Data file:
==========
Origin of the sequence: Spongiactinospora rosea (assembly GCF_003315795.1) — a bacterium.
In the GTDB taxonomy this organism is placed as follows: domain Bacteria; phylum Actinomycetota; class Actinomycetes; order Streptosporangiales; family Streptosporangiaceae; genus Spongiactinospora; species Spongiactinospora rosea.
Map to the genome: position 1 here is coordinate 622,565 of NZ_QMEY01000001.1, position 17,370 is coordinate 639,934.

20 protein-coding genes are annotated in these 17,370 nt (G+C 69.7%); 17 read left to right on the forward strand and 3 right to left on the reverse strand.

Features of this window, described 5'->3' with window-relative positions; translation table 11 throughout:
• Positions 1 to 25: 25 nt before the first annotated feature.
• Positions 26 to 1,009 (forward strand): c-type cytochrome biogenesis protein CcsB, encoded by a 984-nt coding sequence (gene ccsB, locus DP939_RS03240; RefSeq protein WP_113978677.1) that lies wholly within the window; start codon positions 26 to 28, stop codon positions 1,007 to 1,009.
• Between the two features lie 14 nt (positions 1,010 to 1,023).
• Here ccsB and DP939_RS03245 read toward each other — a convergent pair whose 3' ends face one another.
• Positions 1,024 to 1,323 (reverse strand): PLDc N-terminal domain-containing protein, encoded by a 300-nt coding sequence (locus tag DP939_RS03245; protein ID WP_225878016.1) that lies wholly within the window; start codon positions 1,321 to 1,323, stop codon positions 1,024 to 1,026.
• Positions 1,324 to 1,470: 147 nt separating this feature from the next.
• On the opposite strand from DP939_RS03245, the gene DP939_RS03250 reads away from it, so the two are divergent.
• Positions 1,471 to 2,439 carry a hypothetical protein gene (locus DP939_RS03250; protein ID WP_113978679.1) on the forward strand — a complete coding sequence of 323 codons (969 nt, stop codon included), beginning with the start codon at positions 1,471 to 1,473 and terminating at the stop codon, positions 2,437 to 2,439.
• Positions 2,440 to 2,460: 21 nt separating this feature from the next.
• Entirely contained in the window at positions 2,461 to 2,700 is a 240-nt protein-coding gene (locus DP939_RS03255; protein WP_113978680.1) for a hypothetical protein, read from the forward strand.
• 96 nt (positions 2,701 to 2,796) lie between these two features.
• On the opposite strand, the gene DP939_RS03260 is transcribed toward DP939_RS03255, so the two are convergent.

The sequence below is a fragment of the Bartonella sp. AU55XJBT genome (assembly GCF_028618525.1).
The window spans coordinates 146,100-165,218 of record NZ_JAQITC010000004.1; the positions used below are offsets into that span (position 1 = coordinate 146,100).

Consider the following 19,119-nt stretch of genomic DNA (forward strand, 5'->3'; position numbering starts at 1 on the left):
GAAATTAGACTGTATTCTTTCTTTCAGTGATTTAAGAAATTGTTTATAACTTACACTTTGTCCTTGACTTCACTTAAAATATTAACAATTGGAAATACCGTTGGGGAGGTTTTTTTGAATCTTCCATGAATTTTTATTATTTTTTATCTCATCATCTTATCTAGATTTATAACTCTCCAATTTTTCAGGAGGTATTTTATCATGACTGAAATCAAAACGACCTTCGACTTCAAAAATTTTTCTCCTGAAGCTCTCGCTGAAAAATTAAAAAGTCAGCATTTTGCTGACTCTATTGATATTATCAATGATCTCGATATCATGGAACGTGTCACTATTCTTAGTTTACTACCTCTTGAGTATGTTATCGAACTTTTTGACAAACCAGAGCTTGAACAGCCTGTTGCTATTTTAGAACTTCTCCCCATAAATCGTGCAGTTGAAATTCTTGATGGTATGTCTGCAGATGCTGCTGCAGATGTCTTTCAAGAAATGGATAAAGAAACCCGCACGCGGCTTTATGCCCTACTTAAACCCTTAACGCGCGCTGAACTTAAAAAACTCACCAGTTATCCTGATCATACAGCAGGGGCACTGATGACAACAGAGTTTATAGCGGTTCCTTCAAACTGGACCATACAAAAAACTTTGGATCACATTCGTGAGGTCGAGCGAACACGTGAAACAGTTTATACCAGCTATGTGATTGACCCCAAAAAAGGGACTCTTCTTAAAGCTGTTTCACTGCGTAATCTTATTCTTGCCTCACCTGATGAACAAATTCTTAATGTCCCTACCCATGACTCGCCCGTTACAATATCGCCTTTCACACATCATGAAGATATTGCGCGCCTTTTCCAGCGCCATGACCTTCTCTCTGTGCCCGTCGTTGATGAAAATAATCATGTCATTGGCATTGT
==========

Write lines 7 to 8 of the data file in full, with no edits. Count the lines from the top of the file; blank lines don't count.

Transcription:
• Positions 26 to 1,009 (forward strand): c-type cytochrome biogenesis protein CcsB, encoded by a 984-nt coding sequence (gene ccsB, locus DP939_RS03240; RefSeq protein WP_113978677.1) that lies wholly within the window; start codon positions 26 to 28, stop codon positions 1,007 to 1,009.
• Between the two features lie 14 nt (positions 1,010 to 1,023).